5 Best Fish Stock Substitutes to Consider
If you want to create a flavorful fish-based dish but don’t have access to fresh fish, or if you’re short on time and need something quick, there are several excellent substitutes for fish stock.
Fish stock is an important ingredient in many seafood dishes and it can help you create delicious meals with ease.
Here are five of the best alternatives to consider when making fish stock.
1 – Seafood Stock
Preparing seafood stock is a simple yet delicious way to bring out fishy flavors in soups, stews, and sauces.
To make a seafood stock, start by simmering a variety of bones from white fish like cod and haddock for thirty minutes in cold water with vegetables like leeks, carrots, and celery.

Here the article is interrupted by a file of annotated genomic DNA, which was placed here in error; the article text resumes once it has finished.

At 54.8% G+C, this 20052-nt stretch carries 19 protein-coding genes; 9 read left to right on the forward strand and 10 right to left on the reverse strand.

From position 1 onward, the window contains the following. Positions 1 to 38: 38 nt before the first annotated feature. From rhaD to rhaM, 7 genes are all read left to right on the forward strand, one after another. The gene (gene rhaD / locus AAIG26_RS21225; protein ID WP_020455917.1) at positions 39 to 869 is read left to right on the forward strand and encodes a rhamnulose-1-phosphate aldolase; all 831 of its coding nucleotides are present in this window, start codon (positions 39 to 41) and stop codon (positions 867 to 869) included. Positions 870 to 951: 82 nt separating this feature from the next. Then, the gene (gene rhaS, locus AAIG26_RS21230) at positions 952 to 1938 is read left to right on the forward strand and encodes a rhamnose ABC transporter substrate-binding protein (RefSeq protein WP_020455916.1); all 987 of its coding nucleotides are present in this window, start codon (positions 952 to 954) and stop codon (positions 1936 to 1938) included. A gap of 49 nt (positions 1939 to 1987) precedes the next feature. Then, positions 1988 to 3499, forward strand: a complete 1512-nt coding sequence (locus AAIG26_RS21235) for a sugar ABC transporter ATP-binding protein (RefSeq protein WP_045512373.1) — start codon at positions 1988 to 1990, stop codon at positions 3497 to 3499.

Once the vegetables are tender and the bones have been cooked through, strain the mixture and add shrimps or pieces of squid for an added boost of flavor.
Cook these items for another 15 minutes before removing them from the heat.
The result will be a flavorful broth that can be used as the base of any seafood-based dish.
2 – Chicken Stock
Chicken stock is the second-best substitute for fish stock, made by boiling chicken bones, onions, carrots and celery in water.
It will give recipes similar body and flavor as fish stock but with a slight chicken flavor.
It is best used in soups and sauces where the subtle flavor of chicken will not overpower the dish.
Be sure to strain it afterwards for a better consistency if you are using it as a replacement for fish stock.
3 – Clam Juice
Clam juice is a popular substitute for fish stock in a pinch and offers many of the same flavors, making it an ideal option if you happen to have some in your pantry.